We took a “sleeper bus” from Mui Ne to Nha Trang, Vietnam. I do not really know why they call them sleeper buses. Christine gets some rest, but I cannot sleep. Laying not quite horizontal with my feet squeezed into a tiny cubby hole, day pack between my legs and water bottle trying to roll off and bonk the person below me may be better than sitting upright, but then my neck is sore from trying to hold it up while I type or look out at the scenery. The strange man beside me is wearing white socks, but in reality, they are black from dirt. He has his feet all over the chair where we would be sitting and the blanket we would use for warmth. There is a nice “eau du feet”, or is that body odor? I can’t tell. The man in front of him doesn’t look like he has showered in quite awhile.
Check out this Vietnam sleeper bus video.
Always thrilled to reach the end of a sleeper bus trip, we arrive in Russia … Oops, I mean Nha Trang. Russians and Russian signs are everywhere. It seriously felt like we had landed in a different country. Very odd.
Nha Trang is Vietnam’s version of Waikiki beach; however, this beach clearly states “no indiscriminate defecation” – huh?
We walked to the disappointing Cham ruins, but at least they had a great view.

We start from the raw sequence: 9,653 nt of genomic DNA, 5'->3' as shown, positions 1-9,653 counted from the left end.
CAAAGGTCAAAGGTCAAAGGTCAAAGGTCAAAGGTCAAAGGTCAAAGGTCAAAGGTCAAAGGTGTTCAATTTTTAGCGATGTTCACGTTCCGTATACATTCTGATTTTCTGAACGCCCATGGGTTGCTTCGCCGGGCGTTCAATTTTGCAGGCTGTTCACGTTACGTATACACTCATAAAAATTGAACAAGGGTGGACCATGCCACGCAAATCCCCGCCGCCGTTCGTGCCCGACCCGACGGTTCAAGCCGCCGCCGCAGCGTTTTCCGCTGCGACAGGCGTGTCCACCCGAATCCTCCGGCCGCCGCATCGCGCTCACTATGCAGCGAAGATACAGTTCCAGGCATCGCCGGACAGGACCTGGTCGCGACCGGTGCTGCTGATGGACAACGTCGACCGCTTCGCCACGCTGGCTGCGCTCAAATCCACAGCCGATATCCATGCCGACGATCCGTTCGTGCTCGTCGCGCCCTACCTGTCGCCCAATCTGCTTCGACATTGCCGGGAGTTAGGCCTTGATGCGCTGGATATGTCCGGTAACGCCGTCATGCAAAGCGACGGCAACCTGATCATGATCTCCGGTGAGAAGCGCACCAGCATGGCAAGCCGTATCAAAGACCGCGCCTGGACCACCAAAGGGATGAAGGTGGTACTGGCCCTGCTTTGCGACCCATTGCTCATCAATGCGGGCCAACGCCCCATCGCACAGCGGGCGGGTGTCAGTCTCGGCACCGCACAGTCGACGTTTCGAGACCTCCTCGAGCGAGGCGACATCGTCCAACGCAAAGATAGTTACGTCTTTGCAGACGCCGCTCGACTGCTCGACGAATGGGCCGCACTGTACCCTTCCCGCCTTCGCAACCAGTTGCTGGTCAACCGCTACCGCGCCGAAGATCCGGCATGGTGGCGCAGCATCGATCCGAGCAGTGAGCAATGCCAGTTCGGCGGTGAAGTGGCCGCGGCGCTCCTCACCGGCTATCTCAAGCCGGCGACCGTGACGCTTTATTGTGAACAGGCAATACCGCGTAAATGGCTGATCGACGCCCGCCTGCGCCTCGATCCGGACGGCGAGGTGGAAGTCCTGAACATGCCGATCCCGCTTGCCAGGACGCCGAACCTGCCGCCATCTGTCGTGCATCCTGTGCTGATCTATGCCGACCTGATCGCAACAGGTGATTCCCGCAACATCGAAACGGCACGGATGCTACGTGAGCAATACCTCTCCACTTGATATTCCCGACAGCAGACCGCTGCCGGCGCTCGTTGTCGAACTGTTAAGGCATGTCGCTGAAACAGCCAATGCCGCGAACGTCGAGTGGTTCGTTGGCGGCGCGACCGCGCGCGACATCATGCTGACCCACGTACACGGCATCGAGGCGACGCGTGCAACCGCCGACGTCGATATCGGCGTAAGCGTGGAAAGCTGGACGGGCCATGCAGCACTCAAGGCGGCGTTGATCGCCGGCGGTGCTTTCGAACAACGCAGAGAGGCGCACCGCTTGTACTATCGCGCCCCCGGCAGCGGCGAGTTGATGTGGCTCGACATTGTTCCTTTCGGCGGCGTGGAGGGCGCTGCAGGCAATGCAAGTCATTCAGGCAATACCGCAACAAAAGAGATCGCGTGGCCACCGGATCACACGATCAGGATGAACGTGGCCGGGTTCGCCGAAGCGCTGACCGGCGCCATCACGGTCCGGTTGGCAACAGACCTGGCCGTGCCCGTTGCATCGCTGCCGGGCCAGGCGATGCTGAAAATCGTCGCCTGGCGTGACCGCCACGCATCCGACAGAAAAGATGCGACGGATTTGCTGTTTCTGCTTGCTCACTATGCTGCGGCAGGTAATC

More walking amongst scooter tooting racket took us to the Long Son Pagoda built to honor the seven Buddhist monks who self-immolated in 1963 to protest the persecution of Buddhists by the South Vietnamese government. It was hard to imagine what it must have been like to believe so strongly in protesting the government by taking your own life. Best memories will be the incredibly friendly Homestay manager (Ni), having to phone down in the morning to get our hot water turned on (such a funny concept) and getting ripped off by a really old lady selling mangoes on the side of the road (100,000Dong for 3 mangoes and 4 bananas – Christine shakes her head and never lets me go shopping by myself again). Finally, we took an ice cold shower after spending the day on the beach and before boarding a 10-hour sleeper bus trip to the next destination – not quite the “save water, bathe with a friend” experience I was looking for, but at least we were kind enough to shower and put on a clean pair of socks before getting on the bus.